This Week in Theatre: Arigato, Tokyo, This, The Whipping Man, La Ronde, A Hand Of Bridge & No Exit
This week in theatre rounds up the most noteworthy live theatre playing right now in Toronto. It includes just-opened shows as well as productions that are about to close.
Arigato, Tokyo / Buddies in Bad Times Theatre / 8:00pm/2:30pm / $37
A Daniel MacIvor/Brendan Healey collaboration is one I'm excited to see, regardless of the project. That said, Arigato, Tokyo sounds interesting. Set in the late-night clubs of Tokyo and in the audience of the revered Noh Theatre, a traveling Canadian author finds himself pulled into the deep, dark, depths of the foreign land which surrounds him. The play features Michael Dufays, Cara Gee, Tyson James and David Storch.
This / Berkeley Street Theatre / 8:00pm/2:00pm / $22-$49
You might say that Canadian playwright Melissa Jane Gibson's This is written for a generation of "30-somethings" newly doing battle in the role of adulthood. The play profiles a group of friends negotiating young children, the death of a spouse, relationship challenges, and adultery. Gibson's play promises a fresh "unromantic" take on these contemporary issues. It's directed by Matthew Jocelyn and features Laura Condlin, Christian Laurin, Yanna McIntosh, Alon Nashman, and Jonathon Young.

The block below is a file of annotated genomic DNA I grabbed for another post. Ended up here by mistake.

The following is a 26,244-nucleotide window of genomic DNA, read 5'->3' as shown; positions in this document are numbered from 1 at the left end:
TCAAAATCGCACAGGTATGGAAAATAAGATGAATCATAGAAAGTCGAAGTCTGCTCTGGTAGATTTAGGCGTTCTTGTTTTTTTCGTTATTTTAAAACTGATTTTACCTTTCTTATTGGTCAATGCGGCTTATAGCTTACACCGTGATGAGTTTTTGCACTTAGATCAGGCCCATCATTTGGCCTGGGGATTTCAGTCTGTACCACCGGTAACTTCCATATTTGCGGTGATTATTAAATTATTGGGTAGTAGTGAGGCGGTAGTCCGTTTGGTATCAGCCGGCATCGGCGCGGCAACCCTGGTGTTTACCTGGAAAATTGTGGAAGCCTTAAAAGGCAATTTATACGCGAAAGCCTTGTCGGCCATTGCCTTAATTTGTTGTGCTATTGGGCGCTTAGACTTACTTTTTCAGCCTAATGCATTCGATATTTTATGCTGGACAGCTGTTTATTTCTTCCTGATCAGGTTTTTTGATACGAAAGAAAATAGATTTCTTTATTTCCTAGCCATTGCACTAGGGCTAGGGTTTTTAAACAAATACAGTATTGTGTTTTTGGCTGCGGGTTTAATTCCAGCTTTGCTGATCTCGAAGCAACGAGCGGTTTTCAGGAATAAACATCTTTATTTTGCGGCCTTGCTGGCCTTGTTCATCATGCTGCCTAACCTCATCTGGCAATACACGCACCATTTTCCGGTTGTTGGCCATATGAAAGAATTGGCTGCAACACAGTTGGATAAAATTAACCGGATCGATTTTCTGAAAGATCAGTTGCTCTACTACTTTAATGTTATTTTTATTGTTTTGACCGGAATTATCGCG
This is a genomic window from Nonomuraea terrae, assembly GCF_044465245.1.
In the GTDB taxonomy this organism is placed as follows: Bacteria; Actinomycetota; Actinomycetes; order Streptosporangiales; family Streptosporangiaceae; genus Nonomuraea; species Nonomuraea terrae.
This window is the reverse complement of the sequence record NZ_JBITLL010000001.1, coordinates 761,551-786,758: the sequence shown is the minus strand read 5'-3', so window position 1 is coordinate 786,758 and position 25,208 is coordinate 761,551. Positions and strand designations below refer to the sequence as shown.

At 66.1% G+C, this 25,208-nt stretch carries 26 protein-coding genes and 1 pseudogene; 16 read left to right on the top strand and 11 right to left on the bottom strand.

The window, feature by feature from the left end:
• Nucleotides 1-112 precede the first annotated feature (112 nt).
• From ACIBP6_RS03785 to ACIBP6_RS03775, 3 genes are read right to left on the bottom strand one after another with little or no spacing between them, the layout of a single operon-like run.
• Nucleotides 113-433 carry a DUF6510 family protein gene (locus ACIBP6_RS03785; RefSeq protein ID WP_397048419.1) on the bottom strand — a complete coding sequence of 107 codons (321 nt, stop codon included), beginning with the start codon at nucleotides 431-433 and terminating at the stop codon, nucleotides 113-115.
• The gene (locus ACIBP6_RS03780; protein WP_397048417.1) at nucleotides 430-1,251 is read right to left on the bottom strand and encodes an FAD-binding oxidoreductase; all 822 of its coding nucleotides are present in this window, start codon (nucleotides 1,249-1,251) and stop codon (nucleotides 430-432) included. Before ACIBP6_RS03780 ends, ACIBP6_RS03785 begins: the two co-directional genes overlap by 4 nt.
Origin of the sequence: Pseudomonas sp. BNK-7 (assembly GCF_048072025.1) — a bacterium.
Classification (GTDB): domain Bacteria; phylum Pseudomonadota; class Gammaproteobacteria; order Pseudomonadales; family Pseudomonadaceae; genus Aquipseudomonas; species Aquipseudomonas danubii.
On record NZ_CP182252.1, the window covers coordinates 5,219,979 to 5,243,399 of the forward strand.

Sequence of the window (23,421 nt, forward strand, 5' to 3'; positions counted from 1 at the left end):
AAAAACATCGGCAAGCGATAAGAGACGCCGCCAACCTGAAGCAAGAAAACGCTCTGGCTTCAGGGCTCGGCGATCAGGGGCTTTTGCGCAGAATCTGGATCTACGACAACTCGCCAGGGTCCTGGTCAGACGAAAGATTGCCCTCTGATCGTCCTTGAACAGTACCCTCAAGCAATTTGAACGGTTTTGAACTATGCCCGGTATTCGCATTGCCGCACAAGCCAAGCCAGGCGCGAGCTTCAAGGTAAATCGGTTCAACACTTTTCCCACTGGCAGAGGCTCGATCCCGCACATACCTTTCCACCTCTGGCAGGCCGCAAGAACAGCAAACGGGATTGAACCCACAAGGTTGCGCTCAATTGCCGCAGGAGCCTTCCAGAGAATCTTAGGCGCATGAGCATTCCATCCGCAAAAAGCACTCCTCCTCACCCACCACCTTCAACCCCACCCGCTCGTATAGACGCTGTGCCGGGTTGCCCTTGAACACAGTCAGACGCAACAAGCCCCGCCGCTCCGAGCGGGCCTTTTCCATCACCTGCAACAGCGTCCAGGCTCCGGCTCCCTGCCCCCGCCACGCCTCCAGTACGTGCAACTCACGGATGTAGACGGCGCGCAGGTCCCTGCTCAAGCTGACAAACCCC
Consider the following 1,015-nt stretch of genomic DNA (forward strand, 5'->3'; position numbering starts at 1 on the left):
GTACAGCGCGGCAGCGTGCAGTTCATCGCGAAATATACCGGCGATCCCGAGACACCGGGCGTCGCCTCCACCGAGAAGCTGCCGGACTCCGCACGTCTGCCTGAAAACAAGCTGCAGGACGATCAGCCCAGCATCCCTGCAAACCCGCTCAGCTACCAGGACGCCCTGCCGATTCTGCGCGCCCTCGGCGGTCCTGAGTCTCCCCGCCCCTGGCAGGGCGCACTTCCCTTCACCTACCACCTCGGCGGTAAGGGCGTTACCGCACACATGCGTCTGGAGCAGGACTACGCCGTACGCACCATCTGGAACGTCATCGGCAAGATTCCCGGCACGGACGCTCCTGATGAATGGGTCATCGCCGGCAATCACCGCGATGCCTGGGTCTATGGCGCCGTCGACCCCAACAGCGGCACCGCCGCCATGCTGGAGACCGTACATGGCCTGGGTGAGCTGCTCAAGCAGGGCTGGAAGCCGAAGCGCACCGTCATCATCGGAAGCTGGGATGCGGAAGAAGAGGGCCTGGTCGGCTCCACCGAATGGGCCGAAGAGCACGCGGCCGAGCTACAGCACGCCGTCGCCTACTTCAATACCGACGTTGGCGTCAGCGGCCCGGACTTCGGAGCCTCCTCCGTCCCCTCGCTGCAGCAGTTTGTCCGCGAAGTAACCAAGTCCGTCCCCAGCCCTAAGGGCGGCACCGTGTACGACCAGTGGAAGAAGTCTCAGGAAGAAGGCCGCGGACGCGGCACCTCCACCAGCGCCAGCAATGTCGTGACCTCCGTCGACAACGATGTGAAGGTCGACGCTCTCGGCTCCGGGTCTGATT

The Whipping Man / Toronto Centre for the Arts / 8:00pm/2:00pm / $42-$62
Philip Akin directs The Whipping Man, a collaboration between Obsidian Theatre and the Harold Green Jewish Theatre Company. Set in 1865, directly after the end of the Civil War, a confederate officer returns home to find his family missing and only two of his former slaves remaining. While waiting for the family to return, past relationships come to the surface, along with a host of long-buried family secrets.
La Ronde / Soulpepper - Young Centre / 7:30pm/1:30pm / $51-$68
It's hard to consider what a shock Austrian writer Arthur Schnitzler's La Ronde was to audiences when it premiered not long after it was written in 1897. A daisy chain of bed hopping raised the ire of censors, quickly endowing it with an enduring cult status (it always pays to be the first). Soulpepper's production is adapted by Jason Sherman and features a large cast including Maev Beaty, Stuart Hughes, Brenda Robins, and Mike Ross.
A Hand of Bridge & No Exit / Ernest Balmer Studio / 7:30pm/2:00pm / $19-$25
Soup Can Theatre presents a pairing of pieces: a compact contemporary opera from Samuel Barber and an existential tour of the afterlife from Jean Paul Sartre. No Exit is certainly the most popular of the two with its premise that, for Garcin, InĂ¨s, and Estelle, "hell is other people." A Hand of Bridge features infidelity and unrequited love, all of which is revealed during a game of bridge between two refined couples.
Photo from Arigato, Tokyo by Jeremy Mimnagh
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